What Treasure is Your Heart Set On?


“In the fifth year of King Rehoboam, Shishak king of Egypt came up against Jerusalem. He took away the treasures of the house of the Lord and the treasures of the king’s house. He took away everything.” – 1 Kings 14:25-26

Rehoboam lost all the treasures of the house of the Lord and the treasures of his own house. Understanding the symbolism of the numbers and names connected with the loss of the treasures will help us see Jesus in this brief passage of scripture.


The name Rehoboam means “enlarges the people” or “the people is enlarged.”

When Rehoboam was made king, Jeroboam and all Israel asked Rehoboam to ease the burdens of their service and the heavy yoke that was upon them. But, instead of listening to the advice of the elders, Rehoboam listened to the advice of the young men, which was to make their service even harder and the yoke even heavier upon them.

Therefore, we know that the implication of the meaning of the name Rehoboam is not a positive one. Rehoboam was not name “enlarges the people” or “the people is enlarged” because he gave them more freedom.

As we will see below, the meaning “enlarges the people” has to do with enlarging, or magnifying, the flesh. Rehoboam’s focus was on the flesh and the carnal mind.


Rehoboam lost the treasures in the fifth year of his reign.

The number often symbolizes grace. However, like many of the numbers used in the Bible, the number five is a positive symbol and a negative symbol, depending on the context. Rehoboam’s name, along with the story itself, tell us that the symbolism of the number five is used for its negative symbolism in this story.

What is the negative symbolism of the number five?

Man has five fingers on each hand, five toes on each foot, and five senses. Therefore, the number five, in its negative connotation, symbolizes the flesh. More than that, it symbolizes man being ruled by the flesh. This is why the Philistines were ruled by five lords, which symbolised the Philistines being ruled by their natural, earthly senses of their flesh.


The name Shishak means present of the bag.

The word bag is used 15 times in the scripture. Eleven times the word is used in relation to money. And, twice the word is used to carry the fruit of this world. Interestingly, the number 11 symbolizes judgment, and the number 13 symbolizes rebellion.

(As an aside, could this be why Jesus told his disciples not to take a bag or money in Matthew 10:10, Mark 6:8, and Luke 9:3 when he sent them out to heal, preach repentance, and proclaim the kingdom? They were to have spiritual treasures with them, not earthly treasures.)

In Matthew 6:24, Jesus said, “No one can serve two masters, for either he will hate the one and love the other, or he will be devoted to the one and despise the other. You cannot serve God and money.”

So, Shisak, the king of Egypt, a type of Satan, the god of this world, comes against Jerusalem, the city where God’s named dwelt, the place of worship for the people of God.

But, Shisak came against a king who was about enlarging the flesh and has his mind set on the flesh, carnal things, the treasures of this world, mammon. Therefore, Shishak was able to take the treasures of the house of the Lord (spiritual treasure) and the treasures of Rehoboam’s house (earthly treasure).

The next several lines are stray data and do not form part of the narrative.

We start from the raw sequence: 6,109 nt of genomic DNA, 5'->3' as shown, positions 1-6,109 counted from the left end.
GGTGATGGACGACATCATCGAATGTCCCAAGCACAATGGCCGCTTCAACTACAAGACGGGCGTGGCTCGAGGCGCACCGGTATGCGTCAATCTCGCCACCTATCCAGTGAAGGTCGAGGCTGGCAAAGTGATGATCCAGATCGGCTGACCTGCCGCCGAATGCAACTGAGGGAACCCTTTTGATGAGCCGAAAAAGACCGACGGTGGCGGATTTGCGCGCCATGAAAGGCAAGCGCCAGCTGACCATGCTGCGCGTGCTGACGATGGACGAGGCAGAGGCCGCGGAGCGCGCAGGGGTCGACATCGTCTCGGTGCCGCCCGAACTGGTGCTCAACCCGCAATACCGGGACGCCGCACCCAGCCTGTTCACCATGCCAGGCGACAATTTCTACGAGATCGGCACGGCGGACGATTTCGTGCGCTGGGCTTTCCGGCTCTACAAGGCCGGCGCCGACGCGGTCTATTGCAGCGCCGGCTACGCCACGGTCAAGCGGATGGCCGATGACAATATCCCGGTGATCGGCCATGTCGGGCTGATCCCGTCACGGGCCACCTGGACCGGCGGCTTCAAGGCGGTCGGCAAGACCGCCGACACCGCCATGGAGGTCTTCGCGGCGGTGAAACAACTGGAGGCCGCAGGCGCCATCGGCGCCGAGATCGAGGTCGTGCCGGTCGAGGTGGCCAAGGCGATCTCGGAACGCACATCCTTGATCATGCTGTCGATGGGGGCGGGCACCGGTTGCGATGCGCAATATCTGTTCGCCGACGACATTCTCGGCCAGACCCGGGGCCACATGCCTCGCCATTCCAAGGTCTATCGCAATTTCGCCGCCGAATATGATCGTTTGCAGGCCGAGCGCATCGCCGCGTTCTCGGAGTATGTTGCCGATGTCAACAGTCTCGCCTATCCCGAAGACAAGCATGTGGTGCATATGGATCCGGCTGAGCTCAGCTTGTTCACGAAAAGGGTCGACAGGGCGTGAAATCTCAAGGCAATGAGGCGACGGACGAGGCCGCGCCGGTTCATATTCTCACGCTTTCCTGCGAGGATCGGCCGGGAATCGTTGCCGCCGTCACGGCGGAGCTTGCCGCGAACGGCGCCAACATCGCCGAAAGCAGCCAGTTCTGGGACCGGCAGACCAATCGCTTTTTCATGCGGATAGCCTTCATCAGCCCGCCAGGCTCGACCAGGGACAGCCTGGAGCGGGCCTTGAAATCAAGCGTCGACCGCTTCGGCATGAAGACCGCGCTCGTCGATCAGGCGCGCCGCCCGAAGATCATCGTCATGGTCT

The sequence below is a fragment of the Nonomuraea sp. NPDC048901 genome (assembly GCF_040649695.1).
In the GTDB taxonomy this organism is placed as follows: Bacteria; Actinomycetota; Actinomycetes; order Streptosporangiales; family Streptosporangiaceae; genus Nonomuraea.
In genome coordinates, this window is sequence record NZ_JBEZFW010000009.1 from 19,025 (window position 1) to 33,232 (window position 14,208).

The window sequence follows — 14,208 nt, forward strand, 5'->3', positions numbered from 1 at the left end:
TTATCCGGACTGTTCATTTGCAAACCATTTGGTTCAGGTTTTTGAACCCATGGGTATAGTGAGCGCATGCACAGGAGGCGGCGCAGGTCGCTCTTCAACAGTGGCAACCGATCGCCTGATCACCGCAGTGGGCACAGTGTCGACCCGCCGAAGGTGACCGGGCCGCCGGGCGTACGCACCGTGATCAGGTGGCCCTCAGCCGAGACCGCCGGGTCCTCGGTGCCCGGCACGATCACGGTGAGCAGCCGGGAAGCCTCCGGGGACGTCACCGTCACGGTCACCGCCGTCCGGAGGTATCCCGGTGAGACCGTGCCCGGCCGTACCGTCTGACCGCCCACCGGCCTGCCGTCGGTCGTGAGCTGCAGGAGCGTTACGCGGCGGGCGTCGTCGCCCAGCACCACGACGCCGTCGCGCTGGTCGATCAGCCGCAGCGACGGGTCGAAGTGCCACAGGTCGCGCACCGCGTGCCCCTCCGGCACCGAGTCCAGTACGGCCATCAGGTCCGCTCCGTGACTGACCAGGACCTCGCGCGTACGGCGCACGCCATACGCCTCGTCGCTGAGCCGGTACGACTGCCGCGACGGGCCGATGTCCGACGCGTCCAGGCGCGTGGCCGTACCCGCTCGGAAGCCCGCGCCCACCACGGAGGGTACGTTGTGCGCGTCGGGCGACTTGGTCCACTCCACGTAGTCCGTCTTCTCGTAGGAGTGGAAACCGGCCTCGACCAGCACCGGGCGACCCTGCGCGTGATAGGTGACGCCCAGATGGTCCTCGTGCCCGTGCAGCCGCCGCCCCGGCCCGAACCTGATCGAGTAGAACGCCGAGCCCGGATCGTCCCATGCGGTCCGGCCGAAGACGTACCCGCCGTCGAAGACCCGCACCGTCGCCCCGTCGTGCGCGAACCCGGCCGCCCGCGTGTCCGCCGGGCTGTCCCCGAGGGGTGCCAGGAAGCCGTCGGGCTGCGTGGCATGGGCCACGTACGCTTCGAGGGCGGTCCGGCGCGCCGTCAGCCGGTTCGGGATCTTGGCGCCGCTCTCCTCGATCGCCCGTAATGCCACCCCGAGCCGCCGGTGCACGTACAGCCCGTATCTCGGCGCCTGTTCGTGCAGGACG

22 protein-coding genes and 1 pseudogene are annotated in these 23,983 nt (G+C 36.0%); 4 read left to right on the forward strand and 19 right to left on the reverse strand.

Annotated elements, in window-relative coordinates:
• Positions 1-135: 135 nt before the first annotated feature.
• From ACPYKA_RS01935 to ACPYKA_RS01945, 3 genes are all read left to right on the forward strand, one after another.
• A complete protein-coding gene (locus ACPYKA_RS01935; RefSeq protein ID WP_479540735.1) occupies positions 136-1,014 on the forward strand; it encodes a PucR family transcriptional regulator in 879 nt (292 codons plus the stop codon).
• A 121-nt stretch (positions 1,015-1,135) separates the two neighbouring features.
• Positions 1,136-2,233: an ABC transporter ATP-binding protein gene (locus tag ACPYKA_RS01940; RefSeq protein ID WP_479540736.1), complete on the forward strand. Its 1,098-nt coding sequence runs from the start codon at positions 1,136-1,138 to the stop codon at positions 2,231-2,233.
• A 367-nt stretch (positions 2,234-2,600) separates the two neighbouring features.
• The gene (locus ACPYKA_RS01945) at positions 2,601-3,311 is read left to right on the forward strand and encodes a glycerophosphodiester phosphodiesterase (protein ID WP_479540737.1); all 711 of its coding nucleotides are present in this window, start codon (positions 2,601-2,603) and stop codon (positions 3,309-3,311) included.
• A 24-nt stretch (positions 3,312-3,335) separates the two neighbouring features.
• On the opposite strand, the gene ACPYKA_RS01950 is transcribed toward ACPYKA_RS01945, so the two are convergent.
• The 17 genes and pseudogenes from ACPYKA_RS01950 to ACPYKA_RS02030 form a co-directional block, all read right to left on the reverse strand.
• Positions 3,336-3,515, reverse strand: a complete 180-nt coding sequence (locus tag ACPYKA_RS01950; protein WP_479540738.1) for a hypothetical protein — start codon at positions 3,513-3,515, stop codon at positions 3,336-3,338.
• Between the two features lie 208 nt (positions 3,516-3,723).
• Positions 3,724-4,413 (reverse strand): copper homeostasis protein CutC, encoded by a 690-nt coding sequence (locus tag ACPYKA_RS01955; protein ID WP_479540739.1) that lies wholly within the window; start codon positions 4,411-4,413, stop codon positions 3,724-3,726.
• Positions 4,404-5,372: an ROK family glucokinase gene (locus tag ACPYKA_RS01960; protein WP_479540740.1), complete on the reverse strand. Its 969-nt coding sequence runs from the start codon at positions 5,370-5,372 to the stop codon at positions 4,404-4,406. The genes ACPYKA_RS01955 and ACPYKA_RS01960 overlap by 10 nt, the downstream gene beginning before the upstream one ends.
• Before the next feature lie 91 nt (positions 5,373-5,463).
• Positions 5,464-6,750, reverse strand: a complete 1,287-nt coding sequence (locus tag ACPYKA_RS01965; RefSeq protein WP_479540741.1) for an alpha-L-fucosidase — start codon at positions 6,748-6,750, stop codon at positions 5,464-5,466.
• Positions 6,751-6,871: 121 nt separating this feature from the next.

Because Rehoboam had his heart set on carnal things, earthly treasures, he lost both his spiritual treasure and his earthly treasure.

Shisak took from him all the shields of gold made by Solomon. A shield covers you. And, gold is symbolic of the divine nature. These shields were made by Solomon, who is a type of the resurrected Jesus. Therefore, because Rehoboam had his heart set on carnal things, earthly treasures, mammon, Shishak, the god of this world, was able to rob Rehoboam of the covering of the divine nature. This is how the their comes to steal from us.

So, Rehoboam made shields of bronze to replace the shields of gold. Bronze symbolizes judgment. Judgment brings condemnation and destruction. Therefore, instead of being covered by the divine nature, which brings forgiveness, Rehoboam covered himself in judgment, condemnation, and destruction.

In Matthew 6:19-21, Jesus said, “Do not lay up for yourselves treasures on earth, where moth and rust destroy and where thieves break in and steal, but lay up for yourselves treasures in heaven, where neither moth nor rust destroys and where thieves do not break in and steal. For where your treasure is, there your heart will be also.”

If you set your heart on earthly treasures, then that’s where your heart will be. I think the first thought is that the moth and rust destroy and the thieves steal our earthly treasures. But, I think the reality is that the moth and rust destroy and the thieves steal our hearts and their affections. Worse than losing the earthly treasures is losing our hearts. By laying up treasures on earth, we cover ourselves with shields of bronze, judging, condemning, and destroying ourselves.

Therefore, Jesus says we are to lay up treasures in heaven. Then our hearts will be set on the Spirit. Moth and rust can’t destroy and thieves can’t steal treasures. By laying up treasures in heaven, we cover ourselves with shields of gold, the divine nature, forgiveness.

What are these treasures we should lay up in heaven?

Simply, the answer is Jesus. Thoughts about Jesus. Knowledge of Jesus.